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Thursday, April 27, 2006

AIDS- Africa - the Church

I came across a couple of articles on the subject of AIDS in Africa and the Church ... perhaps this is a sign of a change in the Church's stand on the use of condoms there.

Aids and the lesser evil - the editorial - The Tablet ...

The Vatican could no longer ignore the evidence of a serious division of opinion in the Catholic Church about the use of condoms in the fight against HIV-Aids. It was therefore judicious of Pope Benedict XVI to call for a review of the medical and theological issues soon after his election, a review now being undertaken by the Pontifical Council for Health Care. News of the review coincided with the publication of an interview with Cardinal Martini, widely regarded as the principal alternative candidate for the papacy in the conclave that elected Pope Benedict XVI a year ago, where he added his voice to those of other senior church figures who have expressed similar views in favour of a limited use of condoms. As he put it in an interview with an Italian magazine, there may be occasions where the use of a condom by a married person to protect their spouse from infection could be the lesser evil.

The Church & AIDS in Africa - Condoms & the Culture of Life by Marcella Alsan, MD _ Commonweal ...

This is the reality: a married woman living in Southern Africa is at higher risk of becoming infected with HIV than an unmarried woman. Extolling abstinence and fidelity, as the Catholic Church does, will not protect her; in all likelihood she is already monogamous. It is her husband who is likely to have HIV. Yet refusing a husband’s sexual overtures risks ostracism, violence, and destitution for herself and her children. Given these realities, isn’t opposing the use of condoms tantamount to condemning countless women to death? In the midst of the AIDS epidemic, which has already killed tens of millions and preys disproportionately on the poor, the condom acts as a contra mortem and its use is justified by the Catholic consistent ethic of life.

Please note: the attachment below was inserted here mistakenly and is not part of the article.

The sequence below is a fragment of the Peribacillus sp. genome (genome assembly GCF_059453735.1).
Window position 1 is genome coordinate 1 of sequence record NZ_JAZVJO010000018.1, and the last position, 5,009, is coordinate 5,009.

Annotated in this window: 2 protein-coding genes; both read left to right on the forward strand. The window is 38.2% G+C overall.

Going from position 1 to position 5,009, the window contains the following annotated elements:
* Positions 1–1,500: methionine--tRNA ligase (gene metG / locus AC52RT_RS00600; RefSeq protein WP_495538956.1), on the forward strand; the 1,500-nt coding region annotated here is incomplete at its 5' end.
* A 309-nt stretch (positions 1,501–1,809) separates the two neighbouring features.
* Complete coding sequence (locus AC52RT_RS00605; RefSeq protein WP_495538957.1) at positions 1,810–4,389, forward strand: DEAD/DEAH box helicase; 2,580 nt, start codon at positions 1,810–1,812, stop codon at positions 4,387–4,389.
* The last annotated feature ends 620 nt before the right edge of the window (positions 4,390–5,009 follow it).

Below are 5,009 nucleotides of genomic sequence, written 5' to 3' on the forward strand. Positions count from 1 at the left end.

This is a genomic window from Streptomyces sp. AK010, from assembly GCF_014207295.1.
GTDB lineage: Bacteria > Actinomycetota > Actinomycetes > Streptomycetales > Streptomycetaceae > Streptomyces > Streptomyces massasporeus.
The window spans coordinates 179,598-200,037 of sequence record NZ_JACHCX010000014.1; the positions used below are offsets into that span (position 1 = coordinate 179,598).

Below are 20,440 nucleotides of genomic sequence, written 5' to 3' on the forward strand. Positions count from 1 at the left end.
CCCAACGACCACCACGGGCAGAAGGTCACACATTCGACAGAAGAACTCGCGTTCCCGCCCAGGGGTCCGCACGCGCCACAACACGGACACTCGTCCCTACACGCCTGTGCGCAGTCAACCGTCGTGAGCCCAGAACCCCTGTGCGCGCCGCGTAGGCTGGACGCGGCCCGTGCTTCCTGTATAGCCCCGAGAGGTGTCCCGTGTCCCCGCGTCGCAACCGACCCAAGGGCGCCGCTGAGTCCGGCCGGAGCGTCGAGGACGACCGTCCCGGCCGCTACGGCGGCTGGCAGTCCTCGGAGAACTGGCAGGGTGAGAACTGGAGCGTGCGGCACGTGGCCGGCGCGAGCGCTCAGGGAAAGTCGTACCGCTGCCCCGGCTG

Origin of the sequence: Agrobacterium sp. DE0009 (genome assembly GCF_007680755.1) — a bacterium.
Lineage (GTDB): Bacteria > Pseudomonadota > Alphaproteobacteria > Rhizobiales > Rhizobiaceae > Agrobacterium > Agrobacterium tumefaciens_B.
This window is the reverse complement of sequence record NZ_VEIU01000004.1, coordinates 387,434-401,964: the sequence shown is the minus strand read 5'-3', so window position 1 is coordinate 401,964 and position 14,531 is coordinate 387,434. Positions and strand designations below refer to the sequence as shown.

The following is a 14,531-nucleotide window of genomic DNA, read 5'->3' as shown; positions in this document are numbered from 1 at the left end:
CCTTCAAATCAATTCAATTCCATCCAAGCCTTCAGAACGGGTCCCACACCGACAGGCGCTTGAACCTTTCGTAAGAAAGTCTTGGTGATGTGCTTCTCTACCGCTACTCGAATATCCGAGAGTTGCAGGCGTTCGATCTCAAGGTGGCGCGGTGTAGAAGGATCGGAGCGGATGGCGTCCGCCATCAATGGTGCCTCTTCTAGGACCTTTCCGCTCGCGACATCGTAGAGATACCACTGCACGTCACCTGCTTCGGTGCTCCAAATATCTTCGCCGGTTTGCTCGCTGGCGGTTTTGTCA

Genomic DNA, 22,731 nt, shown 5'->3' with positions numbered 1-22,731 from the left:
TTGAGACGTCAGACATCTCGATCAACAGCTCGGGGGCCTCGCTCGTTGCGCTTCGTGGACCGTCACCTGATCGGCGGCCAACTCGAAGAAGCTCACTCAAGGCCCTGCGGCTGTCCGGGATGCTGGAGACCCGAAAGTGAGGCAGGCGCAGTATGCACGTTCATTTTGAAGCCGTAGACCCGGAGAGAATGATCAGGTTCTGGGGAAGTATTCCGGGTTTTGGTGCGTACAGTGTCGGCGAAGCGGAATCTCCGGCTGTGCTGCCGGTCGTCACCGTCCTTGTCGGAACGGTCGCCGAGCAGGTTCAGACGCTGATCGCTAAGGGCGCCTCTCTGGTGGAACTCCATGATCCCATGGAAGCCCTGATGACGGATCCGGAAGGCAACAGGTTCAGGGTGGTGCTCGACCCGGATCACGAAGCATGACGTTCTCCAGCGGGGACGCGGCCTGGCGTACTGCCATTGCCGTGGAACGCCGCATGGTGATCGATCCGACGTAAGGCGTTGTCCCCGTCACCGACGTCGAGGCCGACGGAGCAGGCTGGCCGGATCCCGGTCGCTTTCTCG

11 Comments:

Blogger afp763389 said...

:)

hello in this cloudy morning

12:05 AM  
Blogger Paula said...

Crystal, related with your post check the link below on www.chiesa. It is a lenghty but interesting article.
http://www.chiesa.espressonline.it/dettaglio.jsp?id=51790&eng=y

4:27 AM  
Blogger Paula said...

Hmmm...the link is too long...again:
http://www.chiesa.espressonline.it/
dettaglio.jsp?id=51790&eng=y

4:29 AM  
Blogger Father Basil said...

I've always found the RC objection to the use of condoms to be rather puzzling. I understand the objection to the birth control pill, though I don't share it, because it can be thought of as something that can lead to spontaneous abortion. But the objection to condoms cannot be made on the same ground.

The basic objection to condoms, as I understand it, is that by preventing the possibility of procreation a human being is altering the nature of the sexual act and making it morally illicit. The basic premise being that anything that prevents the possibility of procreation makes sex bad. But then why would the Church allow for and even encourage the use of the rhythm method? It also works as an attempt to avoid procreation. Shouldn't that also make sex bad?

The situation of HIV/AIDS in Africa is dire. I don't know if opening up the possibility of condom use among Catholics will help. There are many cultural stereotypes to avoid, and women unfortunately are at the greatest risk because they are so often made subordinate to men in sexual interactions. But even if it doesn't help tremendously, loosening the moral restrictions on the use of condoms couldn't hurt. I hope the Roman Catholic Church makes this move. It would be a sign that the current pope is paying attention to the needs of the so called "third world."